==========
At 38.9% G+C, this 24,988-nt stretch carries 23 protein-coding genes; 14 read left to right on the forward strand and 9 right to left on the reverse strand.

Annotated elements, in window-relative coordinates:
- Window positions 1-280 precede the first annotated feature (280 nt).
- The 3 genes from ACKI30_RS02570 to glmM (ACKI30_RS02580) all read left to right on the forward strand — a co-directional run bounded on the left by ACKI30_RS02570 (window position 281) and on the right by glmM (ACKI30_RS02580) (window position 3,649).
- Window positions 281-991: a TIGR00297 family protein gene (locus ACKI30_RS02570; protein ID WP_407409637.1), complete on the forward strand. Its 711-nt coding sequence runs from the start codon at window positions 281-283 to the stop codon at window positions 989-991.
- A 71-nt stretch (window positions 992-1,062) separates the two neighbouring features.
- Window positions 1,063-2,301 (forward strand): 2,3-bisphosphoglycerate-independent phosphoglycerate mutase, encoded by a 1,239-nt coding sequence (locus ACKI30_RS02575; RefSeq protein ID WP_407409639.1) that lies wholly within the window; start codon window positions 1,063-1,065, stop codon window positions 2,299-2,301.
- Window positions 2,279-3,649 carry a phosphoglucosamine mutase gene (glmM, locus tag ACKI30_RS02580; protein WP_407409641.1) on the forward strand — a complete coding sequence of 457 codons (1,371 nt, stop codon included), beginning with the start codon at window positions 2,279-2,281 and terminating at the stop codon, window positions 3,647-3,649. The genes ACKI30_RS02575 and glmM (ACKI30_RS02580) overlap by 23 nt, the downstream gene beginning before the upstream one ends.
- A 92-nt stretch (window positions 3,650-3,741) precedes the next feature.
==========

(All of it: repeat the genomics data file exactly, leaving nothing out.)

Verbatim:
At 38.9% G+C, this 24,988-nt stretch carries 23 protein-coding genes; 14 read left to right on the forward strand and 9 right to left on the reverse strand.

Annotated elements, in window-relative coordinates:
- Window positions 1-280 precede the first annotated feature (280 nt).
- The 3 genes from ACKI30_RS02570 to glmM (ACKI30_RS02580) all read left to right on the forward strand — a co-directional run bounded on the left by ACKI30_RS02570 (window position 281) and on the right by glmM (ACKI30_RS02580) (window position 3,649).
- Window positions 281-991: a TIGR00297 family protein gene (locus ACKI30_RS02570; protein ID WP_407409637.1), complete on the forward strand. Its 711-nt coding sequence runs from the start codon at window positions 281-283 to the stop codon at window positions 989-991.
- A 71-nt stretch (window positions 992-1,062) separates the two neighbouring features.
- Window positions 1,063-2,301 (forward strand): 2,3-bisphosphoglycerate-independent phosphoglycerate mutase, encoded by a 1,239-nt coding sequence (locus ACKI30_RS02575; RefSeq protein ID WP_407409639.1) that lies wholly within the window; start codon window positions 1,063-1,065, stop codon window positions 2,299-2,301.
- Window positions 2,279-3,649 carry a phosphoglucosamine mutase gene (glmM, locus tag ACKI30_RS02580; protein WP_407409641.1) on the forward strand — a complete coding sequence of 457 codons (1,371 nt, stop codon included), beginning with the start codon at window positions 2,279-2,281 and terminating at the stop codon, window positions 3,647-3,649. The genes ACKI30_RS02575 and glmM (ACKI30_RS02580) overlap by 23 nt, the downstream gene beginning before the upstream one ends.
- A 92-nt stretch (window positions 3,650-3,741) precedes the next feature.